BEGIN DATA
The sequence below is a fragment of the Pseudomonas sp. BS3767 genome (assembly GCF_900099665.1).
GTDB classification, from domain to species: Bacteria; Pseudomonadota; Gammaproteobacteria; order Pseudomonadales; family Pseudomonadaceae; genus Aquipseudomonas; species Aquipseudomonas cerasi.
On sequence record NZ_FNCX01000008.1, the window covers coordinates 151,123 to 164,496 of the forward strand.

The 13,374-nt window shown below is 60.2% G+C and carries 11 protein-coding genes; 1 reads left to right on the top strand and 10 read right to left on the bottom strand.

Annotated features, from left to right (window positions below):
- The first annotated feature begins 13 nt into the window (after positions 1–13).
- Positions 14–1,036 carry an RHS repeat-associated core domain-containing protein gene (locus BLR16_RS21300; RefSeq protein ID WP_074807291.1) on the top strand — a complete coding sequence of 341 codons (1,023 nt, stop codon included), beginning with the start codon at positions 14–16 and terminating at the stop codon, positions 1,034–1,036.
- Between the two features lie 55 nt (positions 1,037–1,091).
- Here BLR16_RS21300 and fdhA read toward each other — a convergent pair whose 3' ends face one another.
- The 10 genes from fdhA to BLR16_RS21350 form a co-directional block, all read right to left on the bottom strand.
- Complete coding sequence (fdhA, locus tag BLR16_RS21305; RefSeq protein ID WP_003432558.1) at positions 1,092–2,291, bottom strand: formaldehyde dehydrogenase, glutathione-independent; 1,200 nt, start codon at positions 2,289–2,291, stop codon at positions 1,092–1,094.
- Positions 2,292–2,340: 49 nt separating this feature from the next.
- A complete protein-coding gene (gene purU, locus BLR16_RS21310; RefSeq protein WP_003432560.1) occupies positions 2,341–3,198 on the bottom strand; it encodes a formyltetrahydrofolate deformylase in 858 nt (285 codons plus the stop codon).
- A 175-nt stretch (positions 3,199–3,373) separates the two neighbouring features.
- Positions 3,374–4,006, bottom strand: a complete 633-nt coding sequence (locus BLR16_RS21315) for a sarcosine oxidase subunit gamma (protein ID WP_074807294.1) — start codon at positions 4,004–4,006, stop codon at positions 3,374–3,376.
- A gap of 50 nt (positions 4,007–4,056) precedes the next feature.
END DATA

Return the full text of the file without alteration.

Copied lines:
The sequence below is a fragment of the Pseudomonas sp. BS3767 genome (assembly GCF_900099665.1).
GTDB classification, from domain to species: Bacteria; Pseudomonadota; Gammaproteobacteria; order Pseudomonadales; family Pseudomonadaceae; genus Aquipseudomonas; species Aquipseudomonas cerasi.
On sequence record NZ_FNCX01000008.1, the window covers coordinates 151,123 to 164,496 of the forward strand.

The 13,374-nt window shown below is 60.2% G+C and carries 11 protein-coding genes; 1 reads left to right on the top strand and 10 read right to left on the bottom strand.

Annotated features, from left to right (window positions below):
- The first annotated feature begins 13 nt into the window (after positions 1–13).
- Positions 14–1,036 carry an RHS repeat-associated core domain-containing protein gene (locus BLR16_RS21300; RefSeq protein ID WP_074807291.1) on the top strand — a complete coding sequence of 341 codons (1,023 nt, stop codon included), beginning with the start codon at positions 14–16 and terminating at the stop codon, positions 1,034–1,036.
- Between the two features lie 55 nt (positions 1,037–1,091).
- Here BLR16_RS21300 and fdhA read toward each other — a convergent pair whose 3' ends face one another.
- The 10 genes from fdhA to BLR16_RS21350 form a co-directional block, all read right to left on the bottom strand.
- Complete coding sequence (fdhA, locus tag BLR16_RS21305; RefSeq protein ID WP_003432558.1) at positions 1,092–2,291, bottom strand: formaldehyde dehydrogenase, glutathione-independent; 1,200 nt, start codon at positions 2,289–2,291, stop codon at positions 1,092–1,094.
- Positions 2,292–2,340: 49 nt separating this feature from the next.
- A complete protein-coding gene (gene purU, locus BLR16_RS21310; RefSeq protein WP_003432560.1) occupies positions 2,341–3,198 on the bottom strand; it encodes a formyltetrahydrofolate deformylase in 858 nt (285 codons plus the stop codon).
- A 175-nt stretch (positions 3,199–3,373) separates the two neighbouring features.
- Positions 3,374–4,006, bottom strand: a complete 633-nt coding sequence (locus BLR16_RS21315) for a sarcosine oxidase subunit gamma (protein ID WP_074807294.1) — start codon at positions 4,004–4,006, stop codon at positions 3,374–3,376.
- A gap of 50 nt (positions 4,007–4,056) precedes the next feature.